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Make It Happen Tipsheet
Career Management and Life Balance

Vacation Planning - Don't go on holidays without it

It's about time to go on that great vacation. You book your flight, hotel, and maybe a rental car. But beyond this, what do you do? Are you a Planner, someone who maximizes their vacation time by planning out each activity while away? Or do you love the excitement of discovery, relying on the whim of the moment (and maybe your resort's schedule) to decide your activities?

Interestingly, people do one of these two things when it comes to their careers as well. Think about the jobs that you have had since your graduation: did they follow a plan that you intended, or did they follow an opportunistic pattern. (Or worse, did they follow a path of someone else's choosing?)

If you don't plan your vacation, you may end up seeing some amazing scenery and having some great experiences, but what if you don't? This isn't a problem, after all, you're only on vacation. But if you don't plan your career, you are effectively relying on the whims of others (your boss, your spouse, your friends...) to determine your success. And when you do achieve that success, it will often be on their terms - not yours.

When it comes to Career Planning, it's important to start doing, rather than just talking. Here is a blueprint:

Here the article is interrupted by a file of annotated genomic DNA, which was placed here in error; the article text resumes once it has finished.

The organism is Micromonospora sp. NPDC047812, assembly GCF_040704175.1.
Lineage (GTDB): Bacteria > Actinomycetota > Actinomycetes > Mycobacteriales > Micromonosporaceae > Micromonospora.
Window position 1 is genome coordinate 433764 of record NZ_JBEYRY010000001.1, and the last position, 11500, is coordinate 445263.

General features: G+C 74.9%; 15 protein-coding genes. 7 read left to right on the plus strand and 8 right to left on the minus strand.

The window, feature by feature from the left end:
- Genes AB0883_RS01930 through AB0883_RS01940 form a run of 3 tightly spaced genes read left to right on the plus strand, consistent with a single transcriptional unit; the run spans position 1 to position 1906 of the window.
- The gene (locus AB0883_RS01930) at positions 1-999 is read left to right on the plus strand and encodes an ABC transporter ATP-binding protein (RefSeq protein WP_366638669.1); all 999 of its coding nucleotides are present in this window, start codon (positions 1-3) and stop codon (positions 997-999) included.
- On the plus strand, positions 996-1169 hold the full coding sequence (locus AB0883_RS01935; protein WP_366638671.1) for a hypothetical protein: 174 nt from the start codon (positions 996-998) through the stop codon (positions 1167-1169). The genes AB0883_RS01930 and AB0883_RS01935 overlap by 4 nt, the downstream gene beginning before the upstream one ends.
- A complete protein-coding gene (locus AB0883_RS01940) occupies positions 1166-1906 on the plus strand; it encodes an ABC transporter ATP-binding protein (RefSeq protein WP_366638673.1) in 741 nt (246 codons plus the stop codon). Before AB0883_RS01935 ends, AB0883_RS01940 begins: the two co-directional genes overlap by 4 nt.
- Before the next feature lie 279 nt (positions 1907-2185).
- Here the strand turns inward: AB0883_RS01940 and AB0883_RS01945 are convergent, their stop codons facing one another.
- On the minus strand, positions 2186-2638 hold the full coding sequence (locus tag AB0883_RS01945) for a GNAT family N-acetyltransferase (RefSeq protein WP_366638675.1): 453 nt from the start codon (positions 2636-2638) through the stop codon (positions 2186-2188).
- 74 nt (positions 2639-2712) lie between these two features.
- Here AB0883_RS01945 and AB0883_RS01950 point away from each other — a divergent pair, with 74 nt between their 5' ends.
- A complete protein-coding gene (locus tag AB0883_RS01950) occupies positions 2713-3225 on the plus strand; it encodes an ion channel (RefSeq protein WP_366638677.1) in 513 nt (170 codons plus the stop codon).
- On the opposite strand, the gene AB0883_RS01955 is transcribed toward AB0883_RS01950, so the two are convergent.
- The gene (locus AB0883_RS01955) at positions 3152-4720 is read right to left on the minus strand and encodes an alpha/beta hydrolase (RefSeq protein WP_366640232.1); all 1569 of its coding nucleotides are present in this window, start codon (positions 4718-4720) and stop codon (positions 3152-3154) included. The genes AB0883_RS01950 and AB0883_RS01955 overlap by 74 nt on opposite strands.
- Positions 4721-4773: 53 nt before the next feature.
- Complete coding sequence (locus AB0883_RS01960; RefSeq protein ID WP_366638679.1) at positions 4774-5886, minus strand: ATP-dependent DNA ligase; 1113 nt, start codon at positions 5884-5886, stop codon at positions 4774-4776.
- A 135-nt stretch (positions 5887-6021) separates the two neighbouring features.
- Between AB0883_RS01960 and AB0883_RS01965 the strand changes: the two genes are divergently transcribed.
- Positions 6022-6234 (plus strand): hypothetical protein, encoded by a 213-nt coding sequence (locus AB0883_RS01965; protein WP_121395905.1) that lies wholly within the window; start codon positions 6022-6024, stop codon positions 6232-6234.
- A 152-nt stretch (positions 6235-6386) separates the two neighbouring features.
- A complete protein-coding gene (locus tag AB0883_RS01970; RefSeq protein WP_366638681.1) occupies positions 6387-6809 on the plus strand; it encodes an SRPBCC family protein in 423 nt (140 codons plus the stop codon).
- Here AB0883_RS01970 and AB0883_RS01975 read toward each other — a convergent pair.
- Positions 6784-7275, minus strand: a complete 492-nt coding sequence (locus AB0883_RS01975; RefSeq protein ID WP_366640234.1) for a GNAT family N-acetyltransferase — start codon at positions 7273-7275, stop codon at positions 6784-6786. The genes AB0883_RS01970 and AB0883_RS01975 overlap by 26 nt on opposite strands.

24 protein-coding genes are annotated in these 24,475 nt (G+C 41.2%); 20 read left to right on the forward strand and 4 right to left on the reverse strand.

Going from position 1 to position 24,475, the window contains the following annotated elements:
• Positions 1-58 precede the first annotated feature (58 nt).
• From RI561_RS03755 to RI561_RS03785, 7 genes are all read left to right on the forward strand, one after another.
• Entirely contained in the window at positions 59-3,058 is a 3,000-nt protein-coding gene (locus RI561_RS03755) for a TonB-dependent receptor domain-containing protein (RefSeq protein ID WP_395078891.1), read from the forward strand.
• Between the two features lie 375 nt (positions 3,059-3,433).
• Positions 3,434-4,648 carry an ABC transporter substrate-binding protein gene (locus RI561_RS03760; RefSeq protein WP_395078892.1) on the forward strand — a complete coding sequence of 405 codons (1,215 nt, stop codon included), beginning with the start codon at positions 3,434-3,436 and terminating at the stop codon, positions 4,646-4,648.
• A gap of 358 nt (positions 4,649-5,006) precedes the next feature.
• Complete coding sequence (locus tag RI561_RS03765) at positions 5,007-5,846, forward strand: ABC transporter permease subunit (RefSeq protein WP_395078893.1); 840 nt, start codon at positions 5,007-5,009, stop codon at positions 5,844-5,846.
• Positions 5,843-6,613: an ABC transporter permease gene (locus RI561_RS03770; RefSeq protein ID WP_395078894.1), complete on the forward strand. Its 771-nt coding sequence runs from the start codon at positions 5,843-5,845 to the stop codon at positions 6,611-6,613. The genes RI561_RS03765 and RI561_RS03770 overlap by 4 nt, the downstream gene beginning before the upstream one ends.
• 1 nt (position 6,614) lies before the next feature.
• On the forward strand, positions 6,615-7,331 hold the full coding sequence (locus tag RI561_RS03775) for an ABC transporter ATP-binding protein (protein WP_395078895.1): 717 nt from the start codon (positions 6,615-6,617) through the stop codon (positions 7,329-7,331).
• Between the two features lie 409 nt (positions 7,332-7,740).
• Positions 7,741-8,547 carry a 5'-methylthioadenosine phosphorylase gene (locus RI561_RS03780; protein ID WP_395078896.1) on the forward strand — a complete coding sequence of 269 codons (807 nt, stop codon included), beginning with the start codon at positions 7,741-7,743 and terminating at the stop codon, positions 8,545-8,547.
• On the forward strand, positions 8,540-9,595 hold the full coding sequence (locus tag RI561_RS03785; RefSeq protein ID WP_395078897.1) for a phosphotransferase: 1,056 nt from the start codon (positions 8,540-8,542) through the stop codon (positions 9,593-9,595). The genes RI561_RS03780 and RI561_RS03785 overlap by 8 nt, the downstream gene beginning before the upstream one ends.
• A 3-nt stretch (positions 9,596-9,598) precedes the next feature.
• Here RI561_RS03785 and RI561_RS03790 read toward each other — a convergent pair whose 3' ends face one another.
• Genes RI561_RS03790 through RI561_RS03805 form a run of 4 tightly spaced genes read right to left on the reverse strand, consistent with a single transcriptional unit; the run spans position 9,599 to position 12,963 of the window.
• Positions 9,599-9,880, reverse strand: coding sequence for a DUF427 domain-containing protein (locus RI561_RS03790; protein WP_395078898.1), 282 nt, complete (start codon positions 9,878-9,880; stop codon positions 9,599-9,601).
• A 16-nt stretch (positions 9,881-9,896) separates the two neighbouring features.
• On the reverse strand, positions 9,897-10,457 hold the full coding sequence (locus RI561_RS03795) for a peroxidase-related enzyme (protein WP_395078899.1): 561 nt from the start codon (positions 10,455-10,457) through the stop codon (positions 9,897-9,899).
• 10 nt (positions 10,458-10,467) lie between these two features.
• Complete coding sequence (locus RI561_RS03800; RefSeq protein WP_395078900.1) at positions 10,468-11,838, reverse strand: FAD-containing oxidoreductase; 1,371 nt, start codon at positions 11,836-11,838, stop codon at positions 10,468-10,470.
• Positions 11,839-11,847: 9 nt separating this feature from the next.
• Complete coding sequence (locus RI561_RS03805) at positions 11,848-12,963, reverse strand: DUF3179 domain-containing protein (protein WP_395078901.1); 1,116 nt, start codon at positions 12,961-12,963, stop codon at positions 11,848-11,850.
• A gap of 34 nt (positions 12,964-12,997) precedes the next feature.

1) Set your direction: Choose a job that you might be ready for in five years - a proxy goal. This isn't your next job, but one that you aspire to down the road.

2) Fill in the Gaps: What are the gaps in your credentials that might prevent you from being considered for that goal? What are the key success factors in that role that you already have some strength in? Pull together a list of activities that will help you fill any gaps. These might include on-the-job experiences, certifications, training, professional trade group membership, journal reading, networking, etc.

3) Solicit support: While you might feel uncomfortable discussing all of your career plan with others, remember that you are far more likely to succeed with the support of those around you. How can your manager help? How can your family and friends help?

4) Action: If it is to be your career plan, the onus to act is on you - not those around you. Once you've identifiied some of your gap-filling activities, start doing them..

When it comes to planning your vacation, anything goes. But your job is not a vacation, so take an active hand in planning it. Instead of jumping at anything that comes your way, ask yourself: does this particular job help you move closer to your goal: if not, consider taking a pass.


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Make It Happen
Copyright 2006 Knowledge to Action Press and Randall Craig. All rights reserved. Publication date: June 20, 2006